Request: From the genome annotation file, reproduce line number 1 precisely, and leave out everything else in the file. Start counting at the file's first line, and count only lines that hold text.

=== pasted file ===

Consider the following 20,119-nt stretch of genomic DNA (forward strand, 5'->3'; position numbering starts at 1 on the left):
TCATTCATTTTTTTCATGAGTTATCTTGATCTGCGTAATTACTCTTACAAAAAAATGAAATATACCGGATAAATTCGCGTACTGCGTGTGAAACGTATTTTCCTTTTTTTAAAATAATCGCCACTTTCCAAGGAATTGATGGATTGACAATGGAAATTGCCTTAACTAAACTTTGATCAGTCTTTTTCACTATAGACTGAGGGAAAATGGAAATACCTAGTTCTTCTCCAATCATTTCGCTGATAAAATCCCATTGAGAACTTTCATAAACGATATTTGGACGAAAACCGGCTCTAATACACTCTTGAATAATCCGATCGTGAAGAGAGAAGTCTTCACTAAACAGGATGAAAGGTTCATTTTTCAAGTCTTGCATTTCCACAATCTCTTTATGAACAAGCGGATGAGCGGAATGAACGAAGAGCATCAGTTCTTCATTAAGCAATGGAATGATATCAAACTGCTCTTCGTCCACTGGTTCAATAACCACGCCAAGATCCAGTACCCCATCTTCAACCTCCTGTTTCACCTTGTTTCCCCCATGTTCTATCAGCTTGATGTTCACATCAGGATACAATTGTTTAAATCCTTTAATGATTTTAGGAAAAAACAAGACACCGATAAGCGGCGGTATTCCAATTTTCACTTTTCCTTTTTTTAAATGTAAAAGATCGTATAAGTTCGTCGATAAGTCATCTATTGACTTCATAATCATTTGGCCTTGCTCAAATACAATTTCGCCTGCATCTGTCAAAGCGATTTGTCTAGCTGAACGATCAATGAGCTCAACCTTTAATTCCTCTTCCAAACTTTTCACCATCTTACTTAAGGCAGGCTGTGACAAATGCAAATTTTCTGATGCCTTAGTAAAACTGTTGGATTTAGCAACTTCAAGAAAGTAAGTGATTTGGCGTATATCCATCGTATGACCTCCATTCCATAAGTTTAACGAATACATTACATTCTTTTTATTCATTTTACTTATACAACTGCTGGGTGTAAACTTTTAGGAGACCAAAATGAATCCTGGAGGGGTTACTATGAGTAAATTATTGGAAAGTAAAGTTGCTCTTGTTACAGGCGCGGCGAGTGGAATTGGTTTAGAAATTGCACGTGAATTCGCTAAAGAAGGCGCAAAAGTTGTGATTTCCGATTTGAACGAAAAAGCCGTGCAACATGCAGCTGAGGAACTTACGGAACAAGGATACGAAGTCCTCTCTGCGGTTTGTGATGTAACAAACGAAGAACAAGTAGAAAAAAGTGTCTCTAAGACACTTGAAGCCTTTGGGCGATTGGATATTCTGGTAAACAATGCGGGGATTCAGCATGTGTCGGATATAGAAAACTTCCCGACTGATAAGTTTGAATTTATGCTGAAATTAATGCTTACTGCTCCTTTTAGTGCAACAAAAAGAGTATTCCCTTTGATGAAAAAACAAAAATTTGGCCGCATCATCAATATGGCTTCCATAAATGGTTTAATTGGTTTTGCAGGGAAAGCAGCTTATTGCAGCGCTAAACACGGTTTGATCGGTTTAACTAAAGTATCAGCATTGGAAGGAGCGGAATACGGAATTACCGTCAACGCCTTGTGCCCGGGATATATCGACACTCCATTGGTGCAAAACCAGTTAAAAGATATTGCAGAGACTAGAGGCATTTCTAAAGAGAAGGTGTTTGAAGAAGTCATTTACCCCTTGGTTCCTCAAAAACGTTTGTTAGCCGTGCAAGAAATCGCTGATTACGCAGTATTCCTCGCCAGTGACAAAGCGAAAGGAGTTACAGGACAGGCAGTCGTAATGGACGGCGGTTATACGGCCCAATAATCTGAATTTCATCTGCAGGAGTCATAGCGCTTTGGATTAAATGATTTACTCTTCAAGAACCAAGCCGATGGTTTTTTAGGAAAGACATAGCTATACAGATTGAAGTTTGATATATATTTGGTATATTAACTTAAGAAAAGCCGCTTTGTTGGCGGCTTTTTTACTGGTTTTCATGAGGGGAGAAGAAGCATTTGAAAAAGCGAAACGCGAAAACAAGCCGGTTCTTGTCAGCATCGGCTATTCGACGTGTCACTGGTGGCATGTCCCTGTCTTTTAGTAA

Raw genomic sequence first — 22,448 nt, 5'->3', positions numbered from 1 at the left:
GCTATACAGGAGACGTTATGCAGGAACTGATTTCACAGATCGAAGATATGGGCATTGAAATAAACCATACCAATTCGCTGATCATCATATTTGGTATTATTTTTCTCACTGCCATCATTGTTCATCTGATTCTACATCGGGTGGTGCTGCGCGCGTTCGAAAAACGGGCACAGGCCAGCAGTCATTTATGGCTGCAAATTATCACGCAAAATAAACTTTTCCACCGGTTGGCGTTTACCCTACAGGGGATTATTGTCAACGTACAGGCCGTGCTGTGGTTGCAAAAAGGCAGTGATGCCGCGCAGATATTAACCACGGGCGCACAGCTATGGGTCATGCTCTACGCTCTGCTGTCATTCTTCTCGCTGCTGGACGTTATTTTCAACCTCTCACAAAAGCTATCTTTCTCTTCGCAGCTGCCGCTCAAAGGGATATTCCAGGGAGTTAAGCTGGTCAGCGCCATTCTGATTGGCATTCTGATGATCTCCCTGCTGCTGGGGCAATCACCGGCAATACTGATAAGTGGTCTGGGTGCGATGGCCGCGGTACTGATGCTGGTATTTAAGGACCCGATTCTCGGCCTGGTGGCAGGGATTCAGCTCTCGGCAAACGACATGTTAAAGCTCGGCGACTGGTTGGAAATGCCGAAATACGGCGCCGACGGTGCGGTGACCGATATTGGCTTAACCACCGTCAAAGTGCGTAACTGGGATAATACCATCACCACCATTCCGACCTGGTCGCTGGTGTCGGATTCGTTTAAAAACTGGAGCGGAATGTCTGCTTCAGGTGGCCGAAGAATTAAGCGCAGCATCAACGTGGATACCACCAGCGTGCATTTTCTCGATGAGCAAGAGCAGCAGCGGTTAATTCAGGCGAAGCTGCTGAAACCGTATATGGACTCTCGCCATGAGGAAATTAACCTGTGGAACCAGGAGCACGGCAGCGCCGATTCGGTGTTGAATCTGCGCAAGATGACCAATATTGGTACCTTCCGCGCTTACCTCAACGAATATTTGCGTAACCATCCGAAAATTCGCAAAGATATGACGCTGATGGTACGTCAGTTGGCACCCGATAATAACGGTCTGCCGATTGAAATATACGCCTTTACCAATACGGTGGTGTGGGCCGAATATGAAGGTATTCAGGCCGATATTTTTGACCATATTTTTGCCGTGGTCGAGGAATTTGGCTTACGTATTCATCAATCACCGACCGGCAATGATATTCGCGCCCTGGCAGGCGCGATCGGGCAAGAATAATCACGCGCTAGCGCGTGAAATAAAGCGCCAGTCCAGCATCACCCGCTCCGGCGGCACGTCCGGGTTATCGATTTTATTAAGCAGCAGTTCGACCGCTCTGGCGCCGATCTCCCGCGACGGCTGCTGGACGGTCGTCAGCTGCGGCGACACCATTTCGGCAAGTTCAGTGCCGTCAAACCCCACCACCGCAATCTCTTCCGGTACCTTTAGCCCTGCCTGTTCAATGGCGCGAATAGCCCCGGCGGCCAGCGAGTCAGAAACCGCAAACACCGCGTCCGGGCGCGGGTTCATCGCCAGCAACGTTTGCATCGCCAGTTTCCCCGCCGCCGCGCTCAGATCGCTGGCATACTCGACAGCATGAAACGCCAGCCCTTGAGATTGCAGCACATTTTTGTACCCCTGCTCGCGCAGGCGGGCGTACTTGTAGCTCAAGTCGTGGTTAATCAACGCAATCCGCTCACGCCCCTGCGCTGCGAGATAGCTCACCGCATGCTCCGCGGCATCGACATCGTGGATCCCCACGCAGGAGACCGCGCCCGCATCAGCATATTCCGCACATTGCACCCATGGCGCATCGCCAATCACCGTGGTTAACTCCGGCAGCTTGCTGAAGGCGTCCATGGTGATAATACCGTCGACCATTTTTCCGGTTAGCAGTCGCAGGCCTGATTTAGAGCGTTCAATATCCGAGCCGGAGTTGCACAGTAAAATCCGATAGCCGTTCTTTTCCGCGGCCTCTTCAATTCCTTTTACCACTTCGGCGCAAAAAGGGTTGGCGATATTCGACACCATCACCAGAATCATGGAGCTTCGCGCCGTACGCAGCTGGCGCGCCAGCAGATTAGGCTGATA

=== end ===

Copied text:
Consider the following 20,119-nt stretch of genomic DNA (forward strand, 5'->3'; position numbering starts at 1 on the left):